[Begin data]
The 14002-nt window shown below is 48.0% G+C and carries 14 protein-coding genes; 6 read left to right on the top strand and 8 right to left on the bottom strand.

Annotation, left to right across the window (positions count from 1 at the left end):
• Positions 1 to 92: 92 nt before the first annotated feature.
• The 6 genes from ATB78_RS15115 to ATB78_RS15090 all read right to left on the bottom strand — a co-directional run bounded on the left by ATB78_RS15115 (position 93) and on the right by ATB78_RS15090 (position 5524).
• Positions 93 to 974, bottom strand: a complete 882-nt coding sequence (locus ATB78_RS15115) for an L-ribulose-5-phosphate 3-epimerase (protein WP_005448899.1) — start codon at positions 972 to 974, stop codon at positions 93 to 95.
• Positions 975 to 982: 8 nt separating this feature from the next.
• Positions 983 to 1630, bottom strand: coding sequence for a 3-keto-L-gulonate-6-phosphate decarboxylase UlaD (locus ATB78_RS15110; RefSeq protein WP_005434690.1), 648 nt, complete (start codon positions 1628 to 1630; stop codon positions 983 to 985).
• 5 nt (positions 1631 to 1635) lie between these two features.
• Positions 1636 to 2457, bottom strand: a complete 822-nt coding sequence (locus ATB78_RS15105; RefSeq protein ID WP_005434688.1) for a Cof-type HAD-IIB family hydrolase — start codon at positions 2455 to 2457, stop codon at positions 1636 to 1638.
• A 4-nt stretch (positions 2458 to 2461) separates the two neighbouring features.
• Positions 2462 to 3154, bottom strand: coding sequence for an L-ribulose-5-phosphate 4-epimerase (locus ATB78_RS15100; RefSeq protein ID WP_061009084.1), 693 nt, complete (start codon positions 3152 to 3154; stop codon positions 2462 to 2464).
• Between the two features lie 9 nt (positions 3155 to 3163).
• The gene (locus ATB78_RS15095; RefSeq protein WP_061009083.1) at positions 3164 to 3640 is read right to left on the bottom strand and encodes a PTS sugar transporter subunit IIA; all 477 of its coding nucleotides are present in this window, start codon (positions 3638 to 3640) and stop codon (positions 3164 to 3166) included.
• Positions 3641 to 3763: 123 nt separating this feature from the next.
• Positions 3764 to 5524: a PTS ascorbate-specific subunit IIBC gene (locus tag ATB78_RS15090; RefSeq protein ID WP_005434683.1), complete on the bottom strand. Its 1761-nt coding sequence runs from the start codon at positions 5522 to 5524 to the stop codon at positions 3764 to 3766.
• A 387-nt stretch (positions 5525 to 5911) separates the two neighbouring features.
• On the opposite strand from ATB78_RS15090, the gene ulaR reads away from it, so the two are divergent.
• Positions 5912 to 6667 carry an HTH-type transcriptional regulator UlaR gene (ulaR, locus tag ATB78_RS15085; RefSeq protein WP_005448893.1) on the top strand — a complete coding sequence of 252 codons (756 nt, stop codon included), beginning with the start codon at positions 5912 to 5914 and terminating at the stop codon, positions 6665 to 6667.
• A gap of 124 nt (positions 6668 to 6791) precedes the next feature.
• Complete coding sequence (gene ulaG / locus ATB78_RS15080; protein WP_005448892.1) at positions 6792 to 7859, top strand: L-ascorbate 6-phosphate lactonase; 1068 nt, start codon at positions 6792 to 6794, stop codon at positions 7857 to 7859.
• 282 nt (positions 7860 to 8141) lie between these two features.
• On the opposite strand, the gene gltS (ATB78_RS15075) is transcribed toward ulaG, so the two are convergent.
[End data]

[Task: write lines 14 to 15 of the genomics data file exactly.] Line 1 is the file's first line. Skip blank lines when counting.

• Positions 3641 to 3763: 123 nt separating this feature from the next.
• Positions 3764 to 5524: a PTS ascorbate-specific subunit IIBC gene (locus tag ATB78_RS15090; RefSeq protein ID WP_005434683.1), complete on the bottom strand. Its 1761-nt coding sequence runs from the start codon at positions 5522 to 5524 to the stop codon at positions 3764 to 3766.